Though Willingham said the position drew a good bit of interest, King’s “passion” pushed her over the top through the selection process.

“She has an incredible love for the game and the success on the field, that the young ladies will have on the field,” Willingham said. “She has a passion like no other. She did a good job of explaining and preparing us for what her reign would be like as the next head coach and really did impress everyone.

“She’s growing and will continue to grow. We’re looking forward to the goals she has set forth and all she’ll accomplish over the next few years with the program.”

Retherford ends a seven-year stint at the C-State softball helm, having taken over after Johnny Littrell moved into the AD position. The Lawrence County High School graduate previously coached five seasons under Littrell after enjoying an all-conference playing career with the Lady Chargers and earning all-TranSouth Conference honors twice at Martin Methodist.

“She’s been a staple here at Columbia State, having played here and having coached here, a local athlete,” Willingham said. “I think (King) having worked with Lori, Lori was able to guide her and help her become more knowledgeable about the conference … about the game and our system and our leadership in the TCCAA.”

9/11 Memorial (Press Release)

Join the City of Columbia and Columbia Fire and Rescue as they conduct their annual 9/11 Memorial Ceremony. Located at Firefighters Park at 1000 S. Garden Street at 8:00am on Monday September 11th, local leaders will honor the brave men and women of emergency services. The public is invited to attend.

Entrepreneur Boot Camp (Press Release)

Maury Alliance and Cowork Inc. have partnered together to offer a 12-week bootcamp led by PITON Consulting designed for entrepreneurs who are ready to take their business to the next level.

The MuleForce Entrepreneur Bootcamp is a transformative program designed to equip you with the essential tools and skills necessary to propel your business to new heights. During this business development program, PITON Coaching will guide you through a thought-provoking journey that will help you grow your business from infancy to expansion. By the end of this program, you will have the tools you need to become a more efficient and effective business owner with greater levels of impact and influence.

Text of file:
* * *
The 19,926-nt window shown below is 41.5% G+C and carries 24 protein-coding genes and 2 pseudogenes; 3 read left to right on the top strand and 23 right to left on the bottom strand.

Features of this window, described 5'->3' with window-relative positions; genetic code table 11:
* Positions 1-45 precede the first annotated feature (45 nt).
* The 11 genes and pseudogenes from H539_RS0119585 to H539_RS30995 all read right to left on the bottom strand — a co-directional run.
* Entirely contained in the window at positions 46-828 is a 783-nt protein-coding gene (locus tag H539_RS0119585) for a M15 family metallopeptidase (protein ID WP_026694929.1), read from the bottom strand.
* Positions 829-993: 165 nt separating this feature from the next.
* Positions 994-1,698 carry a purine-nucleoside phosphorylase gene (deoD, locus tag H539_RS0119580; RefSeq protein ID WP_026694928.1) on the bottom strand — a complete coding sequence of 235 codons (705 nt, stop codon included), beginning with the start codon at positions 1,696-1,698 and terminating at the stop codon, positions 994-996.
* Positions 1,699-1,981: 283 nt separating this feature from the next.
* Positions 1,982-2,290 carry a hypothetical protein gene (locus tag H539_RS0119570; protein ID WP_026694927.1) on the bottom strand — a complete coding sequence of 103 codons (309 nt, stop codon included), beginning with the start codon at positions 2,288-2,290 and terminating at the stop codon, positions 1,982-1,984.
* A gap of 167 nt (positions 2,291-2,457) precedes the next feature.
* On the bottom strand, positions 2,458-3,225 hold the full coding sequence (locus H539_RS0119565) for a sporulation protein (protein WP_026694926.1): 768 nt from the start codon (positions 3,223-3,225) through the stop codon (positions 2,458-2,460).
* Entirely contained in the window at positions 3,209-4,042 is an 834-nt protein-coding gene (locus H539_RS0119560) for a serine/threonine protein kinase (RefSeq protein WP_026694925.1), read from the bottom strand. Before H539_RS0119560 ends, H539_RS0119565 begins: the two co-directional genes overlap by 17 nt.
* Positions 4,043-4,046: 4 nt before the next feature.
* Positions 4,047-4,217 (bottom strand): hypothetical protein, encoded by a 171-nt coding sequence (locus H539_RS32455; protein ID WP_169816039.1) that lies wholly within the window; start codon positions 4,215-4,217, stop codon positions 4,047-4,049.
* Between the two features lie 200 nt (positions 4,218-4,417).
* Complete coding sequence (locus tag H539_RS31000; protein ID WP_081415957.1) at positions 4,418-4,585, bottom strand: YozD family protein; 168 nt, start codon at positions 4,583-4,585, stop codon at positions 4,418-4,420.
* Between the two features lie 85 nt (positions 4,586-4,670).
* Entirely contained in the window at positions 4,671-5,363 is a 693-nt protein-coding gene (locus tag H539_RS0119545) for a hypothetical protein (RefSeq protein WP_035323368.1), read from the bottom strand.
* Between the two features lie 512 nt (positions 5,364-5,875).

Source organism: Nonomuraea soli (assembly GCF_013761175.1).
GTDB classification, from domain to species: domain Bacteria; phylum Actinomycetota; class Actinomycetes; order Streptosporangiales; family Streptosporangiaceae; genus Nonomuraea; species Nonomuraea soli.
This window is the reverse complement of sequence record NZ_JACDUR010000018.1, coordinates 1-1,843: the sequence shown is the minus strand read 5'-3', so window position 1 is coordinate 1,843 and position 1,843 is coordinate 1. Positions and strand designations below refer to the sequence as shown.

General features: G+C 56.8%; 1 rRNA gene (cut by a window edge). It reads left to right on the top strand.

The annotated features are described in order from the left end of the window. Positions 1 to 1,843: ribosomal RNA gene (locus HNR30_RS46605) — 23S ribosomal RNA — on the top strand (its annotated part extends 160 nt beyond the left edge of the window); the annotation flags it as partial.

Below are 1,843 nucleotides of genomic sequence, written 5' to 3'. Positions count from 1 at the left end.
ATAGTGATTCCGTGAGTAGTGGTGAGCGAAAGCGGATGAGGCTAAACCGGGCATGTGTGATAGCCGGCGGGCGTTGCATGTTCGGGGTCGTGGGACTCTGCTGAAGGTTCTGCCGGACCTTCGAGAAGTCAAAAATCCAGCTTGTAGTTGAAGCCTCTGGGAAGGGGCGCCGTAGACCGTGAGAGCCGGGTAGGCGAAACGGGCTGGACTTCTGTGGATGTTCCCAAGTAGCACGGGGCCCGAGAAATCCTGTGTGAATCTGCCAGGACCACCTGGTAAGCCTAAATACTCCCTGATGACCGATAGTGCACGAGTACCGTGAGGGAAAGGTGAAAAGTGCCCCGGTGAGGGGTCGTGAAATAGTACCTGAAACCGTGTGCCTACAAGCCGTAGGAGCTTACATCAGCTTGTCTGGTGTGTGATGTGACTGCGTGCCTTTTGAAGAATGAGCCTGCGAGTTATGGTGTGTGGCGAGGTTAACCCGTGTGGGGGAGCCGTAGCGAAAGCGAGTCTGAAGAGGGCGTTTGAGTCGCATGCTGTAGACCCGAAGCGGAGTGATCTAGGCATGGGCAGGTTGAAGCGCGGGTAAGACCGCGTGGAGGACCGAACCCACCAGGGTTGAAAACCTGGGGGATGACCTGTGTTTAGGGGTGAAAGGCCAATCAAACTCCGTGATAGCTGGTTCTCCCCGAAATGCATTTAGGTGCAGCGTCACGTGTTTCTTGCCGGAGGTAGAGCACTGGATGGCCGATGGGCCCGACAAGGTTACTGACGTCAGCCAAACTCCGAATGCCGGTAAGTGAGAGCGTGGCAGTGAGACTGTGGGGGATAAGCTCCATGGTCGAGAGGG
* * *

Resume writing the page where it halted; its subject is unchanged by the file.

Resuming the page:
SESSION DATES are August 15th - October 24th Every Tuesday from 9am - 12pm at the Maury Alliance building located at 106 West 6th Street in Columbia. The cost is $300; $150 will be refunded back upon completion of the course

Go to for more info and to apply!

Fire Department Recruiting (MauryCountySource)

Maury County Fire Department is accepting applications for their fall recruit class.

The department provides fire and rescue services to 618 square miles in Maury County, Tennessee. In addition, the team offers public fire education, CPR certification classes, and smoke detector installations to the citizens of Maury County.

No previous experience is required to join the annual recruit class. MCFD training program helps you obtain the skills, certifications, and state-level requirements to become a support member or firefighter.

Visit and fill out an application today!

And now, Your Hometown Memorials, Sponsored by Oakes & Nichols Funeral Home…  

James Warren “Jim” Thomas, 89, retired employee of the Department of Justice and resident of Columba, died Sunday, August 6, 2023 at NHC Maury Regional Transitional Care. Funeral services will be conducted Friday at 11:00 A.M. at South Gate Church of Christ. The family will visit with friends Thursday from 3:00 P.M. – 7:00 P.M. at the church. Private family burial will be in Morrow cemetery.

Mrs. Betty Ruth Adams Bigsby, 85, retired waitress for Western Sizzlin and resident of Columbia, died Friday, August 4, 2023 at Maury Regional Medical Center.  A graveside service for Mrs. Bigsby will be conducted Saturday, August 12, 2023 at 11:00 A.M. at Rose Hill Cemetery.

Mr. George Gilbert Brazelton, CLU, 91, retired District Manager for Life Insurance Company of Georgia, died Monday, August 7, 2023 at his residence in Columbia. Funeral services for Mr. Brazelton will be conducted Saturday, August 12, 2023, at 12:00 P.M. at Graymere Church of Christ. Burial will follow in Polk Memorial Gardens. The family will visit with friends Saturday from 10:00 A.M. until service time at the church.

Dwight Stephen Stofel, 74, resident of Paris, TN, died Sunday, August 6, 2023. Funeral services for Mr. Stofel will be conducted Sunday, August 13, 2023 at 3:00 P.M. at Oakes & Nichols Funeral Home in Columbia, TN. Burial will follow in Friendship Baptist Church Cemetery in Culleoka, TN. The family will visit with friends from 12:00 P.M. until service time at the funeral home.

…And now, news from around the state…

Governor Proclaims Special Session (Press Release)